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  • Live Review: Them Crooked Vultures — Club Nokia, Los Angeles

    Thu, 15 Apr 2010 09:45:39

    Live Review: Them Crooked Vultures — Club Nokia, Los Angeles - Them Crooked Vultures ruin Club Nokia in the most absolutely glorious way possible, and ARTISTdirect.com editor and <i>Dolor</i> author Rick Florino chronicles every awe-inspiring movement...

    Them Crooked Vultures Photos

    • Them Crooked Vultures - Kevin Estrada captures Them Crooked Vultures' incredible pre-Coachella performance at Club Nokia in Los Angeles!
    • Them Crooked Vultures - Kevin Estrada captures Them Crooked Vultures' incredible pre-Coachella performance at Club Nokia in Los Angeles!
    • Them Crooked Vultures - Kevin Estrada captures Them Crooked Vultures' incredible pre-Coachella performance at Club Nokia in Los Angeles!

    more them crooked vultures photos »

    Them Crooked Vultures Videos

    • Them Crooked Vultures - Caligulove
    • Them Crooked Vultures - Elephants (Live)

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    "We came to ruin all," bellowed Them Crooked Vultures' Josh Homme midway through a lumbering rendition of "Elephants."

    He wasn't kidding either.

    Them Crooked Vultures basically steamrolled every other rock band on the planet with a transcendent sold out show last night at Club Nokia in downtown Los Angeles. It's doubtful that warpath will stop when the band hits Coachella tomorrow night either. They just don't make rock bands like this anymore.

    Seriously though, take a minute and think about it…

    Who can you think of that could hold their own alongside Homme [Queens of the Stone age, Kyuss, Desert Sessions], John Paul Jones [Led Zeppelin] and Dave Grohl [Foo Fighters, Nirvanna] in terms of chops, showmanship and plain old ass-kicking ability? Is there any band out there as staggeringly awesome as this unholy triumvirate? No, unfortunately there isn't.

    Thankfully the world has Them Crooked Vultures though. For 90-minutes-plus, Them Crooked Vultures ruined in the most hauntingly hypnotic and batteringly beautiful manner imaginable. "Elephants" twisted and turned through tunnels of polyrhythmic riffs with a stomping bass run and Grohl's impenetrable bashing. Over this epic soundscape, Homme crooned out brilliant, mind-fuck lines like, "I slick back my hair, you know the devil's in there."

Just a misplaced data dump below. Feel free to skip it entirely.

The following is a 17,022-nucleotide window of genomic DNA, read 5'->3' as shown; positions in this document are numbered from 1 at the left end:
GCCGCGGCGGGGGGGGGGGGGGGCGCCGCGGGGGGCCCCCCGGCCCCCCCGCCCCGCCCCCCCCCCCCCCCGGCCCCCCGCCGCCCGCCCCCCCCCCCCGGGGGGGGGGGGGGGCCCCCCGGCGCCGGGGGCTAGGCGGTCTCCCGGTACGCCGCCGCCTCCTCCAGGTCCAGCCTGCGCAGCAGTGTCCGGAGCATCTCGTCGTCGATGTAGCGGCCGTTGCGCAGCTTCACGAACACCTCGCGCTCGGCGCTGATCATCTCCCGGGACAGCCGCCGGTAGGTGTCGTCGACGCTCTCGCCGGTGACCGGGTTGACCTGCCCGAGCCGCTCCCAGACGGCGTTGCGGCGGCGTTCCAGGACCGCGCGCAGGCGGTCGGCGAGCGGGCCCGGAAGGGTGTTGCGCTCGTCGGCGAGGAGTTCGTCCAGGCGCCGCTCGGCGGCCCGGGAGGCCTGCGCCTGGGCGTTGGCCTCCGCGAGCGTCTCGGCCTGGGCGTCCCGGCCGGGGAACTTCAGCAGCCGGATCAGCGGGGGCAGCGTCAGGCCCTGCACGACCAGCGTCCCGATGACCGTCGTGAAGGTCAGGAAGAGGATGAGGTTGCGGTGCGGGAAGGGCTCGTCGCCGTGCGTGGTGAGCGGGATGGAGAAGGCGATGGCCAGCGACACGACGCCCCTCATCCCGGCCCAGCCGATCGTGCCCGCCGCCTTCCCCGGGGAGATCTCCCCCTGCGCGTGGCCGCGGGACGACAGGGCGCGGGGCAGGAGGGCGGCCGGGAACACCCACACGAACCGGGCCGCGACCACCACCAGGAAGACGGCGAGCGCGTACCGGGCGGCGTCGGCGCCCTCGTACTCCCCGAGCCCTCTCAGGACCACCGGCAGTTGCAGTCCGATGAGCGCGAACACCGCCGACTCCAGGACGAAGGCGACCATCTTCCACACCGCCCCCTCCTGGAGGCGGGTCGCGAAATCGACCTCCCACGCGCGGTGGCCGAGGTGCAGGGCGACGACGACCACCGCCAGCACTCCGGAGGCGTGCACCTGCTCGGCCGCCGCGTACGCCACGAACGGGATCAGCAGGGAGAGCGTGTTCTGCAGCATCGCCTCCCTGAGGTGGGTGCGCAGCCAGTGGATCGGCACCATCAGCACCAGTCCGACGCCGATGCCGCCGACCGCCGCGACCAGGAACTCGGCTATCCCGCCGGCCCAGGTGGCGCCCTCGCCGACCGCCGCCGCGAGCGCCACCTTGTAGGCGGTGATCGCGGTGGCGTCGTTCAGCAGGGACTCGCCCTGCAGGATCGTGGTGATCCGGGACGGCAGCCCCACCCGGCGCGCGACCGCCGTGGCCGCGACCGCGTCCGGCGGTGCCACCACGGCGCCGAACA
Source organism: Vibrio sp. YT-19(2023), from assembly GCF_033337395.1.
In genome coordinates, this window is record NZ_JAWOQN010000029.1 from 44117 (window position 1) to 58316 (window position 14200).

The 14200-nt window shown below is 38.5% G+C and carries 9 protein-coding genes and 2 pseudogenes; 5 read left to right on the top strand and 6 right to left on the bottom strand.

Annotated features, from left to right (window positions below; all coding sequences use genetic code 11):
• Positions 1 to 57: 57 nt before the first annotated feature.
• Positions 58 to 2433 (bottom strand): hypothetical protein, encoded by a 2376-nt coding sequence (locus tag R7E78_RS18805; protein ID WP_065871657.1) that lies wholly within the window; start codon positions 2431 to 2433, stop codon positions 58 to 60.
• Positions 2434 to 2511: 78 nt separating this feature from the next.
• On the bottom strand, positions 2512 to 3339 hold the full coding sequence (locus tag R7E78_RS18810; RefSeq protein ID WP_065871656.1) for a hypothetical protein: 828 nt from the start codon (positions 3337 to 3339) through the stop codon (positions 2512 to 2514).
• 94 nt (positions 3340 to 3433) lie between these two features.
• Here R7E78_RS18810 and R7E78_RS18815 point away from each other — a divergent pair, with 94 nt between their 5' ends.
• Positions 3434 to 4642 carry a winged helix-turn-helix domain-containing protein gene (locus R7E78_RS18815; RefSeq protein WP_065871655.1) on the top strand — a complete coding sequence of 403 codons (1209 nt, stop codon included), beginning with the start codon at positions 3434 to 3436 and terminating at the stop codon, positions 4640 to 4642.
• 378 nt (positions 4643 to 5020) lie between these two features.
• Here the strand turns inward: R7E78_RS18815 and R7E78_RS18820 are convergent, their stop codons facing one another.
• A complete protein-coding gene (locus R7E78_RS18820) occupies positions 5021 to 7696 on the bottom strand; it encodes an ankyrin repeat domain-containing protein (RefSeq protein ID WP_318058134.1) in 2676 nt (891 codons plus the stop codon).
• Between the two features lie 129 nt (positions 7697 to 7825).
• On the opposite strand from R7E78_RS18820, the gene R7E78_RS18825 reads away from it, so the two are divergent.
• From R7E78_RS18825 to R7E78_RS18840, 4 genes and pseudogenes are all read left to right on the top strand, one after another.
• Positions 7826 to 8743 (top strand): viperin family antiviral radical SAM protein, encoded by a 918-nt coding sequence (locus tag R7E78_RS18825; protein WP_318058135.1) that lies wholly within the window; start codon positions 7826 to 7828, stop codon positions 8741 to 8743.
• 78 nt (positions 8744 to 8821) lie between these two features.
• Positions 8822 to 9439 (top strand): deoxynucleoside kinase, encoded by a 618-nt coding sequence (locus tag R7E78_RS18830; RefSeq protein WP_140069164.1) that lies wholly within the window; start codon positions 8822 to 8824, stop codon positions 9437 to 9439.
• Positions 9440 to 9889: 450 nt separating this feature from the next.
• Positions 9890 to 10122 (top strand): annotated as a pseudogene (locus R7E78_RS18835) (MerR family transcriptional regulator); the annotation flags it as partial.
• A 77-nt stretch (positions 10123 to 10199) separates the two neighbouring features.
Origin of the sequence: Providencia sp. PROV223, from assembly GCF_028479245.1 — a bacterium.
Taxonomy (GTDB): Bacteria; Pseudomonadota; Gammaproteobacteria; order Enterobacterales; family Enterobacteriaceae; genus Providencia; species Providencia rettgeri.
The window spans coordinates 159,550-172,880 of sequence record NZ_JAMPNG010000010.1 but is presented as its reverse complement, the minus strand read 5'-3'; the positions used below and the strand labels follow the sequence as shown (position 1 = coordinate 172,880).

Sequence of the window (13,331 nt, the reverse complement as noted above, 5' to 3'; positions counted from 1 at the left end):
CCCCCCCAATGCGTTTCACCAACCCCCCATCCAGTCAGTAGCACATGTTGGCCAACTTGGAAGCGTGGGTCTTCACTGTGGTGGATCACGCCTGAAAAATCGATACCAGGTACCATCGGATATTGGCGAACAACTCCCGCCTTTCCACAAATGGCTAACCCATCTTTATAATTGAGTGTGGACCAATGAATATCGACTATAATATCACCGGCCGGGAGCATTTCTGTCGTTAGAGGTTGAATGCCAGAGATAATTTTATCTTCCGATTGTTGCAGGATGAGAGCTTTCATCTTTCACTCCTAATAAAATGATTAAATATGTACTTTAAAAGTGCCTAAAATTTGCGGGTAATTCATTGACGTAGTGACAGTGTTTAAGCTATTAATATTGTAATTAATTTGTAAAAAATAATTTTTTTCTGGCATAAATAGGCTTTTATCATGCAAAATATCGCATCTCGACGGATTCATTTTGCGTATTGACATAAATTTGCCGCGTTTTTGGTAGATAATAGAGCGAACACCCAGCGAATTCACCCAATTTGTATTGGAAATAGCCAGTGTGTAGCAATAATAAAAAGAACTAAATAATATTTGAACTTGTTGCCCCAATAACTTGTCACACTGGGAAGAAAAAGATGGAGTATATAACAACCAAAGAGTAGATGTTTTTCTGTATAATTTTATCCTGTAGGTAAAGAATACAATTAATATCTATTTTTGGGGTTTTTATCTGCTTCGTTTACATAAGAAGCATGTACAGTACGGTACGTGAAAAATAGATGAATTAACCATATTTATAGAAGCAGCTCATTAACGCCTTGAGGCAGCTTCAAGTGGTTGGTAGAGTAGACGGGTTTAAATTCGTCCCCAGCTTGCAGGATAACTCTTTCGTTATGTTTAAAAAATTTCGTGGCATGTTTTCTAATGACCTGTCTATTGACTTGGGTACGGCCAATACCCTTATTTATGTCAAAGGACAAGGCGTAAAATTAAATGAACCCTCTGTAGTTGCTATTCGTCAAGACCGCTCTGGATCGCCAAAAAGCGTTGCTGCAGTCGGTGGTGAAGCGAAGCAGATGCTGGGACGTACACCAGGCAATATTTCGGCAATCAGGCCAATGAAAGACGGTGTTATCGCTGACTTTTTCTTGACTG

Homme's lyrics sound like Quentin Tarantino dialogue. Similar to lines from Pulp Fiction, the lyrics beg for closer examination while just sounding fucking cool. Whether or not the devil's in there doesn't matter, because the phrase simply works and has some real balls to it.

    "Gunman" and "Scumbag Blues" saw Homme and Jones lock into an unshakable rhythm fueled by Grohl's drumming. No one hits harder than Grohl and as he pounded out each groove; he managed to conjure a percussive cacophony somewhere between John Bonham and Dave Lombardo. Plus, he never stopped headbanging–even to catch his breath.

    John Paul Jones took on the role of one-man orchestra. He'd switch from his trademark bass to speedy mandolin to eerie organ to violin at one point even. Musically, his contributions shined with a psychedelic passion on "No One Loves Me (Neither Do I)." That song in particular hit the way that Led Zeppelin did—not in terms of style, but feeling. When John Paul Jones starts ripping and rocking, it's impossible not to fall under his spell, and it's a big factor of why Them Crooked Vultures sound so unique even for the three visionaries in the band's ranks.

    In many ways, it all goes back to Homme. On stage, he's got a charisma and swagger that few possess. He can also be incisively funny. At one point, he joked, "I'm going to take this time to introduce the band. Dave meet Alain. Alain meet Dave. John meet Dave. Dave meet John."

    Looking up with a smirk, he exclaimed, "These fucking guys don't know each other."

    They know each other quite well musically though, and the set's standout "Bandoliers" proved that. Beginning with a snappy opening chord and traversing through a soundscape that sounds like Sergio Leone mixed with Black Sabbath, the song really pushed Them Crooked Vultures to take flight. Homme's voice soared flawlessly as he cranked out the slow, infectious riff. He delivered the refrain and cut-you-off-parting-words, "This is goodbye" with a genuine longing, anger and even vulnerability.

    "Bandoliers" possesses a dark emotionality that bubbles over during the seven minutes. Of course, Homme always goes back to cracking jokes though. Before, "Mind Eraser, No Chaser," he announced, "This song is about how the government fucking sucks ass!" Grohl laughed, and Homme responded, "What? It's very important, fucking topical shit! The census is going on!"

    Everyone accounted for at Them Crooked Vultures properly got rocked. It all culminated with the trippy, vibrant and strange "Spinning in Daffodils."

    As the band exited triumphantly, one thing was clear. Club Nokia nor the crowd would ever be the same, and everyone else has a lot of work to catch up to these Vultures. They're so good the devil's gotta be in there somewhere….

    —Rick Florino
    04.15.10


    See Kevin Estrada's photo gallery from the show!



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    Tags: Them Crooked Vultures, Queens of the Stone Age, Kyuss, Nirvana, Led Zeppelin, Foo Fighters

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